When Grace was a Staple of Popular Entertainment

Whats_My_Line_original_television_panel_1952

I haven’t watched more than two episodes of any contemporary television series in twenty years, but I do watch baseball and football and so I get a fair barrage of commercials advertising what is supposed to be funny or “edgy” or seriously dramatic and so forth. My wife likes to watch home decorating shows and cooking shows, so that I overhear some of the stuff that comes on after the show she’s wanted to watch has concluded.

It strikes me—and she confirms my impression by her observations—that there’s a real meanness in much of what comes on the air even in shows that should be only about which finials to choose under the eaves, and what spice goes on the roast pork. By meanness I intend what someone before our generation would understand by it: pettiness, shallowness of thought, smallness of spirit, avarice, being unwilling to praise others, a thoughtless slovenliness; all things snide, selfish, crude, currish, and coarse.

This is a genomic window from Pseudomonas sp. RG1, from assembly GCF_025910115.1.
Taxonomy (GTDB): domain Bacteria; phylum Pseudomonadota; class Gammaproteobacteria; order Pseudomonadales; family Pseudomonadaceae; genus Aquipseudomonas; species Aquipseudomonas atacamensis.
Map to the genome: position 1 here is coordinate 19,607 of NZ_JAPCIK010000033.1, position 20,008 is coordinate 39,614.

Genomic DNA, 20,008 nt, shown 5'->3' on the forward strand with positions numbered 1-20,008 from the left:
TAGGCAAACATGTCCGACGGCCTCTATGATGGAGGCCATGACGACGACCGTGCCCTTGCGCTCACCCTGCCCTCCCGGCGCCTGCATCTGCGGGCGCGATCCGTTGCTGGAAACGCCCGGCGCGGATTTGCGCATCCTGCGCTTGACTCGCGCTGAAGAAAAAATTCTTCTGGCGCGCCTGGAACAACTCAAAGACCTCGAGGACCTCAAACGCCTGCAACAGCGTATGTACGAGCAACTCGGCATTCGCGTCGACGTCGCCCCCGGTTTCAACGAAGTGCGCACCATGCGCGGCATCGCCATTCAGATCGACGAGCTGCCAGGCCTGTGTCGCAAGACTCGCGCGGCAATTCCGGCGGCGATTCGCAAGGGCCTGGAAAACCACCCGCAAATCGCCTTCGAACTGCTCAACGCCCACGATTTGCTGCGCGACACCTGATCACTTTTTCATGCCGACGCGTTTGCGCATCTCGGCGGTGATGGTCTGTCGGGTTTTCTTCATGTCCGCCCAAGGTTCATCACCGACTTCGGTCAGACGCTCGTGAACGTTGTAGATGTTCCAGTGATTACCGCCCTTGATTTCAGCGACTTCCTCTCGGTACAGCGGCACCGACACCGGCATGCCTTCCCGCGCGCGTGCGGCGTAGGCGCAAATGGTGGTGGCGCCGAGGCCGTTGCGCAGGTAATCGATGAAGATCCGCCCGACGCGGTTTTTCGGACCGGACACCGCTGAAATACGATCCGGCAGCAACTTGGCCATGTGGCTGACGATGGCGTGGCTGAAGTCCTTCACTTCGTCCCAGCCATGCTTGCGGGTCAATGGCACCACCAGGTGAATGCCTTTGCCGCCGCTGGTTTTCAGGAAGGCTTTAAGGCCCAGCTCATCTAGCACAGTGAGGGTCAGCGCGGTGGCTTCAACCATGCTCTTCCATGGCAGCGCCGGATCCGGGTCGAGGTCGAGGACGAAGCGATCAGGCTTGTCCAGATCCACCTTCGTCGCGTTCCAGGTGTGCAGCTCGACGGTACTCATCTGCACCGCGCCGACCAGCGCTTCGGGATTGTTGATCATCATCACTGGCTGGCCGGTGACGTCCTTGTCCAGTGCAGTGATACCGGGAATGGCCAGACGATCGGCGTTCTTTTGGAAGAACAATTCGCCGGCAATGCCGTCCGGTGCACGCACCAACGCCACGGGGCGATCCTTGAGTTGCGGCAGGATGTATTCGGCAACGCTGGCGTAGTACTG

Canadian television, for example, features a cooking show called He Said, She Said. He is a pudgy diminutive gay man, and she is a tall foul-mouthed woman, and all through the show she snipes at him and belittles him, and that’s supposed to be entertaining. There’s a home decorating show that pits one couple against another for a prize, in a way that encourages badmouthing and jealousy: the couples are asked to evaluate what the other couple has done and to talk it down. Casual profanity—“oh my God!”—is heard everywhere on the real estate shows; casual vulgarity also, easily “heard” under the bleeps. One of the cookery shows visited a high-end restaurant in Newport and had to censor every other sentence the cook and proprietor uttered.